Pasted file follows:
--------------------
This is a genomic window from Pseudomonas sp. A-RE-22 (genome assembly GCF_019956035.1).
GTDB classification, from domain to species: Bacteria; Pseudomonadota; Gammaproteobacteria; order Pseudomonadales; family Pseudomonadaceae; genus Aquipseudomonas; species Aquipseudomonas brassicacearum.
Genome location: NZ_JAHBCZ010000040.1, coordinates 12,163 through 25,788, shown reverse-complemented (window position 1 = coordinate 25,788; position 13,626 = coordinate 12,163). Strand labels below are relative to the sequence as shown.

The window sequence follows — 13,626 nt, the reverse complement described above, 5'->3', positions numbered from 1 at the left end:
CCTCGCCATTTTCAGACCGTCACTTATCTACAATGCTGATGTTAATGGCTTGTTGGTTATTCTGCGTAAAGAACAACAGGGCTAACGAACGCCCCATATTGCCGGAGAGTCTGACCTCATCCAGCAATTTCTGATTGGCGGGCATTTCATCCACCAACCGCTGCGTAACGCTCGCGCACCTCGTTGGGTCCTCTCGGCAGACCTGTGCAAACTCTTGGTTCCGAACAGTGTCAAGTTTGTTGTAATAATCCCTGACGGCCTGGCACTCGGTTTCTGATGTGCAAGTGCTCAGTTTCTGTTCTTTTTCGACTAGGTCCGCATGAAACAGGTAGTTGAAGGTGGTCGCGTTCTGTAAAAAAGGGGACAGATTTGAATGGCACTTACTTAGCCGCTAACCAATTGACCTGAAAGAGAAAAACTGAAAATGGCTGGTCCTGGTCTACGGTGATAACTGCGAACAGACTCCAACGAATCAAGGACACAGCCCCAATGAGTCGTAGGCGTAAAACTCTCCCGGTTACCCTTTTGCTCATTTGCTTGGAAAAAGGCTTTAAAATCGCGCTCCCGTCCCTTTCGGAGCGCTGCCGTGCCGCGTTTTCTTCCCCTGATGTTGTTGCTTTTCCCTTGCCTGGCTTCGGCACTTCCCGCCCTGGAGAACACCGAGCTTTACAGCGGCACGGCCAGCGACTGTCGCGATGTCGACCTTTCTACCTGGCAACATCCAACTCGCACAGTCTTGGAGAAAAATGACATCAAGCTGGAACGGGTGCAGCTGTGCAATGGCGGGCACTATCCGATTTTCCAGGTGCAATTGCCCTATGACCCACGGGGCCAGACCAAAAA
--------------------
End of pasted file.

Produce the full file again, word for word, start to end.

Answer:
This is a genomic window from Pseudomonas sp. A-RE-22 (genome assembly GCF_019956035.1).
GTDB classification, from domain to species: Bacteria; Pseudomonadota; Gammaproteobacteria; order Pseudomonadales; family Pseudomonadaceae; genus Aquipseudomonas; species Aquipseudomonas brassicacearum.
Genome location: NZ_JAHBCZ010000040.1, coordinates 12,163 through 25,788, shown reverse-complemented (window position 1 = coordinate 25,788; position 13,626 = coordinate 12,163). Strand labels below are relative to the sequence as shown.

The window sequence follows — 13,626 nt, the reverse complement described above, 5'->3', positions numbered from 1 at the left end:
CCTCGCCATTTTCAGACCGTCACTTATCTACAATGCTGATGTTAATGGCTTGTTGGTTATTCTGCGTAAAGAACAACAGGGCTAACGAACGCCCCATATTGCCGGAGAGTCTGACCTCATCCAGCAATTTCTGATTGGCGGGCATTTCATCCACCAACCGCTGCGTAACGCTCGCGCACCTCGTTGGGTCCTCTCGGCAGACCTGTGCAAACTCTTGGTTCCGAACAGTGTCAAGTTTGTTGTAATAATCCCTGACGGCCTGGCACTCGGTTTCTGATGTGCAAGTGCTCAGTTTCTGTTCTTTTTCGACTAGGTCCGCATGAAACAGGTAGTTGAAGGTGGTCGCGTTCTGTAAAAAAGGGGACAGATTTGAATGGCACTTACTTAGCCGCTAACCAATTGACCTGAAAGAGAAAAACTGAAAATGGCTGGTCCTGGTCTACGGTGATAACTGCGAACAGACTCCAACGAATCAAGGACACAGCCCCAATGAGTCGTAGGCGTAAAACTCTCCCGGTTACCCTTTTGCTCATTTGCTTGGAAAAAGGCTTTAAAATCGCGCTCCCGTCCCTTTCGGAGCGCTGCCGTGCCGCGTTTTCTTCCCCTGATGTTGTTGCTTTTCCCTTGCCTGGCTTCGGCACTTCCCGCCCTGGAGAACACCGAGCTTTACAGCGGCACGGCCAGCGACTGTCGCGATGTCGACCTTTCTACCTGGCAACATCCAACTCGCACAGTCTTGGAGAAAAATGACATCAAGCTGGAACGGGTGCAGCTGTGCAATGGCGGGCACTATCCGATTTTCCAGGTGCAATTGCCCTATGACCCACGGGGCCAGACCAAAAA